At OneUpOneDown our mission is to transform the way people connect, by facilitating and teaching the profound practice of mentorship. A wonderful thing about mentorship is the rich learning experience it offers, not only from the direct advice that is shared but also through the development of practices to build effective relationships.
Learning to give and receive feedback is one of these lessons.
Providing honest feedback is an important part of forming authentic relationships. It’s a way to build trust and to open each other up to receiving and providing perspectives and learnings. In doing so, you are able to exchange valuable information to support personal growth. The more honest and true the knowledge that you receive, the more valuable it is for your growth. The same goes for the person you are working with.
Supporting each other is another primary reason why we’re all here engaging as mentors and mentees – to help each other grow and flourish.
But getting and asking for feedback isn’t always easy, especially when it’s someone that you’ve only really just met. So how do you ask for and offer feedback in a way that is enjoyable and useful for you and your mentor or mentee?
Ultimately, this is about your state of mind, as well as the practices you implement. In this blog post, we focus primarily on your ‘state’, rather than the specific actions you should take to ask for or give feedback. If you’re looking for a specific action, please read our blog ‘How to give feedback to your mentor’.
Way of Being vs. Conscious Practices
All relationships are impacted by the participant’s Way of Being. Your Way of Being reflects what’s going on for you internally, encompassing your mental and emotional state, and any other internal influences that determine how you show up. Ultimately, this is what we should all be working on, as it impacts every aspect of your life, not just the task at hand.
One way to incorporate something into your Way of Being is by following a practice or progress until it becomes your natural state. Below we are going to bring some awareness to “Ways of Being” and practices to help you effectively share and receive feedback.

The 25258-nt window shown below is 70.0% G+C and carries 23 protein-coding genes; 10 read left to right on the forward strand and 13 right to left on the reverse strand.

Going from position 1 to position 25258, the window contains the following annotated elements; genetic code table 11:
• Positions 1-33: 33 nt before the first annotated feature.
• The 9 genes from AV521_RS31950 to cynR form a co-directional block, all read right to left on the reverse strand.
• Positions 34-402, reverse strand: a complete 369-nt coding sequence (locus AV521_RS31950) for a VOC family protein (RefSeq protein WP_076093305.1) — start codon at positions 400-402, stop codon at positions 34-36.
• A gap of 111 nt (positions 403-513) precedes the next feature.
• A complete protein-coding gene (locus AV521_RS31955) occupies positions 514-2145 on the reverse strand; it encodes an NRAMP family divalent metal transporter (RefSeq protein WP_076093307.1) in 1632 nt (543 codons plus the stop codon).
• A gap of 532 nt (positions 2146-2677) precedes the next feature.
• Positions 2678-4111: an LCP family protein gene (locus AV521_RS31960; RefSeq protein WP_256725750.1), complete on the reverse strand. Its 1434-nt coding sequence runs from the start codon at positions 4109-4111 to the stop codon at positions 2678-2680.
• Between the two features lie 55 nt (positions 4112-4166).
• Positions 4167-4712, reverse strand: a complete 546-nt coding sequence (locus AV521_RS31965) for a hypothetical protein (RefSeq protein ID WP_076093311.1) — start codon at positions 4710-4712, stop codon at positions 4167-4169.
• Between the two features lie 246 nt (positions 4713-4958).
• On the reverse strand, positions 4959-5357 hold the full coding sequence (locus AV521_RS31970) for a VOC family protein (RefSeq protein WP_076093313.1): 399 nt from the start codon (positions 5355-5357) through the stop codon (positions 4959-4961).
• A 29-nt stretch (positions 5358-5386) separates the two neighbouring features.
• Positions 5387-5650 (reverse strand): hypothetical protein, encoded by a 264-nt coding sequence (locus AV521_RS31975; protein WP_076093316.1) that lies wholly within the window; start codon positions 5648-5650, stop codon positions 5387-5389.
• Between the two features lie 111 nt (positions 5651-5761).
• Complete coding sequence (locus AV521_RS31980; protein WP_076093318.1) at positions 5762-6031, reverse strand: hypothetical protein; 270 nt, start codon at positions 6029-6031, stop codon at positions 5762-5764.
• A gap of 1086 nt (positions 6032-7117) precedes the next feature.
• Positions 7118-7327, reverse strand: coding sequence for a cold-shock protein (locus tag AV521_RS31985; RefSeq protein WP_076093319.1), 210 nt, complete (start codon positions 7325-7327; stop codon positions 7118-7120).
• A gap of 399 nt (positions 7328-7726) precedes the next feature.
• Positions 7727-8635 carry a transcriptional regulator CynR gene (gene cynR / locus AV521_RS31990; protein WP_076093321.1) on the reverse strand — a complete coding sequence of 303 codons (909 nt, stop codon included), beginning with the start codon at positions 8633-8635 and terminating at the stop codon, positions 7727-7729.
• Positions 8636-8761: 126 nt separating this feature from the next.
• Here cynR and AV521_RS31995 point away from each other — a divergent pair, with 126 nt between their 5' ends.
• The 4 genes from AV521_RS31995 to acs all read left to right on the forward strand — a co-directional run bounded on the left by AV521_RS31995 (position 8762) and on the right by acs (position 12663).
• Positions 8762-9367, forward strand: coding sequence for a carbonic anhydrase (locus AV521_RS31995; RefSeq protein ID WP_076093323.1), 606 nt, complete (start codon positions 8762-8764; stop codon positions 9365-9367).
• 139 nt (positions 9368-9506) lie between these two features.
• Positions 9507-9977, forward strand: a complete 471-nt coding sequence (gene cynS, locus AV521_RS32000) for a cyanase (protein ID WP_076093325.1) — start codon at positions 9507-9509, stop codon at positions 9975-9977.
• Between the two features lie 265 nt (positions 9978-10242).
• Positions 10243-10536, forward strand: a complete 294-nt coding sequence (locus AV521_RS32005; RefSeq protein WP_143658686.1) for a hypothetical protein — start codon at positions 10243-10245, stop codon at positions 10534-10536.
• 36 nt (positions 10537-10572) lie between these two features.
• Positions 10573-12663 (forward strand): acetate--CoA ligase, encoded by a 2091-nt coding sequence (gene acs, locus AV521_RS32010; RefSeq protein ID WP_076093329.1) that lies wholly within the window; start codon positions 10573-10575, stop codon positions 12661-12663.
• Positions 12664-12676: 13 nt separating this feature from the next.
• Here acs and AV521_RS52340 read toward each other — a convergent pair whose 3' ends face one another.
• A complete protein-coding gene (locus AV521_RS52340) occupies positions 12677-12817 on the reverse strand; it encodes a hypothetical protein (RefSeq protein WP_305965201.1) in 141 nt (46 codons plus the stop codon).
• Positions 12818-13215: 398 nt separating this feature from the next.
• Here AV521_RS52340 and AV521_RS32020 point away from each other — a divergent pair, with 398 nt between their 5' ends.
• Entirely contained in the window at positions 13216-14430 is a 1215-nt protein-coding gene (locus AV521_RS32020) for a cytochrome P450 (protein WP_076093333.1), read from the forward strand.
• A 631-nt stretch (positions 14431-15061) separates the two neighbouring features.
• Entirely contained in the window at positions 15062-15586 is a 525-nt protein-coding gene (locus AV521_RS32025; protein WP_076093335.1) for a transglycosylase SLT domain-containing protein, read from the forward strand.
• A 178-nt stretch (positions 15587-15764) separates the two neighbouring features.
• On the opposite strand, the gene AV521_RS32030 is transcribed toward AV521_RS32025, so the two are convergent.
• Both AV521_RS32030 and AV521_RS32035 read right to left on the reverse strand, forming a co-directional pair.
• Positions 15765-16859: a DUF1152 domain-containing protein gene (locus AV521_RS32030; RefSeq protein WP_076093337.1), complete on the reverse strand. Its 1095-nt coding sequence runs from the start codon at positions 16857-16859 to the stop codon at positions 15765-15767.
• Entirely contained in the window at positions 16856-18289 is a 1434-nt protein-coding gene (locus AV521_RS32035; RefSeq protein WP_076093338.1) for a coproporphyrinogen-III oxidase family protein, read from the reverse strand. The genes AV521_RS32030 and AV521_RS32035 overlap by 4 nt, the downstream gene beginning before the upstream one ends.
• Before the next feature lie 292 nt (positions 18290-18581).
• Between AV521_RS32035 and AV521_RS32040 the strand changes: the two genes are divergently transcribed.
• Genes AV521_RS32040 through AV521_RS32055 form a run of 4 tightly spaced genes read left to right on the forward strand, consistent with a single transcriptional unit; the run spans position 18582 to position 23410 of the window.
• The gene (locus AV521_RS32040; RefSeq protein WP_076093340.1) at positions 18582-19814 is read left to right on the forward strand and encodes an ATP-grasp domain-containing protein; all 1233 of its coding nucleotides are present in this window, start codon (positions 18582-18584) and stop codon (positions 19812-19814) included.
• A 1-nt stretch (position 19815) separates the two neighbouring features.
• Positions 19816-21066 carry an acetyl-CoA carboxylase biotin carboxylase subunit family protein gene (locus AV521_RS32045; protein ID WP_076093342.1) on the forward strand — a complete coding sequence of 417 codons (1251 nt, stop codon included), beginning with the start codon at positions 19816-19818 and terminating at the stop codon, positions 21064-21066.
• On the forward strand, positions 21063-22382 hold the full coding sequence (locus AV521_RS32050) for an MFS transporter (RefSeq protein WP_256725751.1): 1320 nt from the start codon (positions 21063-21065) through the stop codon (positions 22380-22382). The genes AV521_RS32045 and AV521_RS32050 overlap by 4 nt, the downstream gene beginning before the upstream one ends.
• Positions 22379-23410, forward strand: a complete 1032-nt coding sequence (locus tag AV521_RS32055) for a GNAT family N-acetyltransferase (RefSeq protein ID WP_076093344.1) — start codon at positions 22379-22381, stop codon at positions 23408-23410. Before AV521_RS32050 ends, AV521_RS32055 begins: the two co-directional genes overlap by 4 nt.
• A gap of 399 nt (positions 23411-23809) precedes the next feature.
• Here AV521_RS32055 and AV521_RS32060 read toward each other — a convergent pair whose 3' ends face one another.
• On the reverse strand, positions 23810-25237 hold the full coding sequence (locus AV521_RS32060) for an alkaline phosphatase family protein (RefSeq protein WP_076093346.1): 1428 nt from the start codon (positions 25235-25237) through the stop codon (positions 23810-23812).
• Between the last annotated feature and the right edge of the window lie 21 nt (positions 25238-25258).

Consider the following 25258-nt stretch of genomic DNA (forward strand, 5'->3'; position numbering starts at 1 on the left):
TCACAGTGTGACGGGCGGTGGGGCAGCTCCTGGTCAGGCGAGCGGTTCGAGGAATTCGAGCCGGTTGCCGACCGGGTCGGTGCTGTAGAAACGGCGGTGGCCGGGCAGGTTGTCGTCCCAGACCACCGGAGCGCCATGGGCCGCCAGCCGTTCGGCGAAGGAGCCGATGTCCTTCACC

Tips for sharing and receiving honest feedback
Remove judgment within the mentor-mentee relationship
I have a theory, and that is that all fear is rooted in the fear of being wrong, unloved, or unworthy. This underlying fear creates a desire to protect ourselves, to prevent experiences that might act as confirmation. From this comes judgment, about how we look, sound, and engage with others. How we treat ourselves is usually reflected in how we perceive others, so the judgment and actions we take are realized in our relationships. This means we are less open to sharing what’s really going on, and less open to receiving wisdom to address it.
To create a relationship where all feedback is received and given freely and positively, it is important to create a space where judgment is removed. Where there is no fear of being “wrong, unlovable or unworthy”. In doing so, honest feedback can be given and received without the risk of offense.
I highly recommend reading our blog about ‘Essence Management & Image Management in Mentorship’ to learn more about the state of mind that will help you to show up in a state without judgment.
What comes to mind when you think about feedback? Is it you bracing yourself to give or receive feedback, anxious about how it might land. The feelings it will create for you or the other person, and how this is going to affect your relationship going forward, or what it indicates about you as a person?
Here’s one way to re-consider feedback.
Feedback is the exchange of information. It is how this information is delivered or received that determines its impact. This is determined by:
The emotional energy that surrounds the feedback, such as the anxiety that I described in the paragraph above.
The conscious decision by the receiver to act upon it, or not.
It is important to frame feedback as an informational input, that the receiver has control over, to determine whether she acts on it, or not. This applies to the feedback you give, and receive.
Understand your mentor or mentees goals, and help them to understand yours
The more clear you can both be about what you’re wanting to get out of the relationship, the more confident you will feel about giving feedback relating to these goals.
You can be proactive about this by sharing your own goals and the feedback that you’re wanting. For example, if one of your goals is to become better at mentoring, let your mentor or mentee know that you welcome any feedback that will help you with this goal.
Learning to give and receive honest feedback is fundamental as part of your self-improvement as a mentor or a mentee in a mentorship program. Cut out the judgment, the fear of being “not good enough” and let your honest inside voice speak.